A year has now passed since the government launched its G-Cloud programme to try and drive the uptake of cloud computing in the public sector. But is there a reason to celebrate the anniversary of this programme?
The G-Cloud system allows the public sector to rent the use of services as needed and do away with lengthy contracts. The system also allows SMBs to sell to government departments alongside larger enterprises.
While the Cabinet Office has been keenly marketing the programme in the public sector, publically celebrating each G-cloud contract signed and holding regular BuyCamp events extoling the benefits of using cloud services, there remain challenges to the programme's adoption among civil servants and local government workers.
The latest iteration of the framework, launched a month ago in January, offers the public sector a choice of 3,200 services from 459 suppliers, three-quarters of which are small and mid-size businesses. According to the government, G-Cloud suppliers have now made £6m from the programme since its launch, with over 60 percent of this going to SMBs.
G-Cloud programme director Denise McDonagh said there is reason to celebrate the one-year anniversary, although she admitted experiencing challenges in shifting the culture of the public sector.
"After only a year most big government departments have bought services from the Cloud, and there is significant buy-in from local government. Evidence of the benefits of cloud is growing all the time, and we are working with buyers to help them adapt to commodity-based IT purchasing," she said.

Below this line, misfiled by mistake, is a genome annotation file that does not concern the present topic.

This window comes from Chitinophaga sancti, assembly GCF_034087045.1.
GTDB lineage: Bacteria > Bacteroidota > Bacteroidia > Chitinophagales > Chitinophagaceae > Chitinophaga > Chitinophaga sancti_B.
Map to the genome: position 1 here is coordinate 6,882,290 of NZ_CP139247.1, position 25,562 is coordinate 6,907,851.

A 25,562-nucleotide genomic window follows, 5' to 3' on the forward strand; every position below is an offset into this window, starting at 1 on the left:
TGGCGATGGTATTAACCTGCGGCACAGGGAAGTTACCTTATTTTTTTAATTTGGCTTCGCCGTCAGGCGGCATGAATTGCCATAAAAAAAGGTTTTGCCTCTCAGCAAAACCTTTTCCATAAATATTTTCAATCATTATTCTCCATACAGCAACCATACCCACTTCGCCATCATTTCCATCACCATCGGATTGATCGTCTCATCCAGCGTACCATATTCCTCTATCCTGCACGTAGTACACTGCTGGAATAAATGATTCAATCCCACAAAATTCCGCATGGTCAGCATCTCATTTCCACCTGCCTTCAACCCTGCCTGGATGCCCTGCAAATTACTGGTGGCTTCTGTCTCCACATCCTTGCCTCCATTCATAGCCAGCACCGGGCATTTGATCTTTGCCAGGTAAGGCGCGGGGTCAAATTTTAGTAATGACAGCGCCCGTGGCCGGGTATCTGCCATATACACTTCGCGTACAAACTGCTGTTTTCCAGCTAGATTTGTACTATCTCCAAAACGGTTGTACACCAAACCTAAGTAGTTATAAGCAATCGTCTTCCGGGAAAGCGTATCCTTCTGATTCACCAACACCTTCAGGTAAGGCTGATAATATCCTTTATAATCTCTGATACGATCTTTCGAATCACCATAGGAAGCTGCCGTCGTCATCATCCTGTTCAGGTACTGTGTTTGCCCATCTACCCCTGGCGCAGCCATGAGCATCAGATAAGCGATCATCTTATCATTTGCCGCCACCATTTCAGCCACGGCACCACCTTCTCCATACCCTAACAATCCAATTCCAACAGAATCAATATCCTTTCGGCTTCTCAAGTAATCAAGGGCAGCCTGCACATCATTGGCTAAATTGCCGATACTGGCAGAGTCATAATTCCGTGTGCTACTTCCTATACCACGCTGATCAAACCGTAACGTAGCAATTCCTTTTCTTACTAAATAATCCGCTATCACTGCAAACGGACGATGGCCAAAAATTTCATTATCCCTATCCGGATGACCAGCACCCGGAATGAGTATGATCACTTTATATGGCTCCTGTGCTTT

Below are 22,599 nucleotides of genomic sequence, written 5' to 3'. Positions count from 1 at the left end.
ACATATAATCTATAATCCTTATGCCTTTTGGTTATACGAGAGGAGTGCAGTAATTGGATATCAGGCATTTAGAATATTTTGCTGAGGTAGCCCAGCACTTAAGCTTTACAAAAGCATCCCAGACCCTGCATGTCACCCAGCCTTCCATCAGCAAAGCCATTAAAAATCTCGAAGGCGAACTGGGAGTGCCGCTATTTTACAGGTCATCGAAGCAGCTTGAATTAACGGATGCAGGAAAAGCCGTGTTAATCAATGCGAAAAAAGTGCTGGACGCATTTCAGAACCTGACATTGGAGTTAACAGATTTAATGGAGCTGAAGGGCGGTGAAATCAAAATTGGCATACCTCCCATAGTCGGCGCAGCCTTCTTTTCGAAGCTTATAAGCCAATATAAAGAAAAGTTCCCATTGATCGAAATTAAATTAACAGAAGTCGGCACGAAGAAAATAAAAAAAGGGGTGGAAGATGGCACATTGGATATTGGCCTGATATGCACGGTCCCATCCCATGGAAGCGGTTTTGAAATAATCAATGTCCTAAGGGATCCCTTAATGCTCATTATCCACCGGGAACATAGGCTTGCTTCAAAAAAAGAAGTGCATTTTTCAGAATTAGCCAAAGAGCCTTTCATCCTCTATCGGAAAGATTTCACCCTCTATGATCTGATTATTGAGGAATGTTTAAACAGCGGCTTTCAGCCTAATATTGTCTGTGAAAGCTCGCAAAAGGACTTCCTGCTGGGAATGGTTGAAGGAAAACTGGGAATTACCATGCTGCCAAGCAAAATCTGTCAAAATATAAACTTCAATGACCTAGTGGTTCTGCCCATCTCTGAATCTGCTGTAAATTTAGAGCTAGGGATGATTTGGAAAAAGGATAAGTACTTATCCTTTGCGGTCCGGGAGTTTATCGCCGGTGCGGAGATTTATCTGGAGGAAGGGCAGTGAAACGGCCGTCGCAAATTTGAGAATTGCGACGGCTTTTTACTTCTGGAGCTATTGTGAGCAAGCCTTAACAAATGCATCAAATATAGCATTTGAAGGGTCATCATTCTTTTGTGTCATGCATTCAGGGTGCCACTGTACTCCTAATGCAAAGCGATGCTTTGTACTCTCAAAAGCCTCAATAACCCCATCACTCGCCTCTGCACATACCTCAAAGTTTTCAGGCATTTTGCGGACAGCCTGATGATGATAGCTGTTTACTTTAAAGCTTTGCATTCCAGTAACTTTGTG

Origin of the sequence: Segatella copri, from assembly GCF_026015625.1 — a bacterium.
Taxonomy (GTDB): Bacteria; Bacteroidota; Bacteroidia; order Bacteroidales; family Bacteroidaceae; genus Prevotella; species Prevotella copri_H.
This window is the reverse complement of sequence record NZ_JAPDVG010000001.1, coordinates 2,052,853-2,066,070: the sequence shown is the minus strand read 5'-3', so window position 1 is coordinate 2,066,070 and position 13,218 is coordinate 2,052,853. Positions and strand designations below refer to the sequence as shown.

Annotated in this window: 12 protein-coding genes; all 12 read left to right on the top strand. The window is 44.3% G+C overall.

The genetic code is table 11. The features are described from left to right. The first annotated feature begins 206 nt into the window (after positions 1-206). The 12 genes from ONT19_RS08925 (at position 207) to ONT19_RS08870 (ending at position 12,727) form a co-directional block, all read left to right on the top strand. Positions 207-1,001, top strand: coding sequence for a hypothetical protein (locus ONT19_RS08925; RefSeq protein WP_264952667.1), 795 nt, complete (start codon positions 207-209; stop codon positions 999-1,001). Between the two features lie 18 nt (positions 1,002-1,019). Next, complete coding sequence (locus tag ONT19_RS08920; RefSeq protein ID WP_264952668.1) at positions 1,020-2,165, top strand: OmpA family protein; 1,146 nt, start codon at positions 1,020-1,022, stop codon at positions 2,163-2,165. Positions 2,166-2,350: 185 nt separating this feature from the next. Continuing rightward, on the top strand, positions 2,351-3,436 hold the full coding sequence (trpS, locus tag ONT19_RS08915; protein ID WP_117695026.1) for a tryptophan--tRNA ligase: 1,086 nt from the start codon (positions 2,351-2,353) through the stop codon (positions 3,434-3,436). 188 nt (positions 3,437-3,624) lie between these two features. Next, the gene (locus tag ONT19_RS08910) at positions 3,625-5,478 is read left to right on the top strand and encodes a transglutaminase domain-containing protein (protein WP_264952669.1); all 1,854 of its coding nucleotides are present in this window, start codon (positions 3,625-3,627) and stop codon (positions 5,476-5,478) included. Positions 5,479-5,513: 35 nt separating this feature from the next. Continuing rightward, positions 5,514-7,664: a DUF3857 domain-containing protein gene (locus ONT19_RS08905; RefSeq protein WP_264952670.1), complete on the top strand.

However according to IT advisory partner at Ernst & Young, Graeme Swan, the government's G-Cloud programme team will need outside help when trying to shift deep-rooted public sector procurement attitudes that have a tendency to favour larger, more traditional and on-premise suppliers.
"My general view is the Cabinet Office [which leads the G-Cloud programme] have done a good job, showing good leadership and good PR. They have built a great website and well done to them," he said in an interview with V3.
"The problem is that no one is using the G-Cloud. Although the Cabinet Office says it's the programme's first year and it needs time to gather momentum, I'm just not sure this is the case.
"The problem is that firstly many government departments don't understand how to buy these services and secondly they don't know how to integrate them with the rest of their IT infrastructure."
Swan said a large number of government departments lack intelligent and competent IT buyers as well as the necessary integration skills. Also many departments tend to lack a service-oriented-architecture (SOA) IT set-up that would allow them to plug and play cloud services easily.
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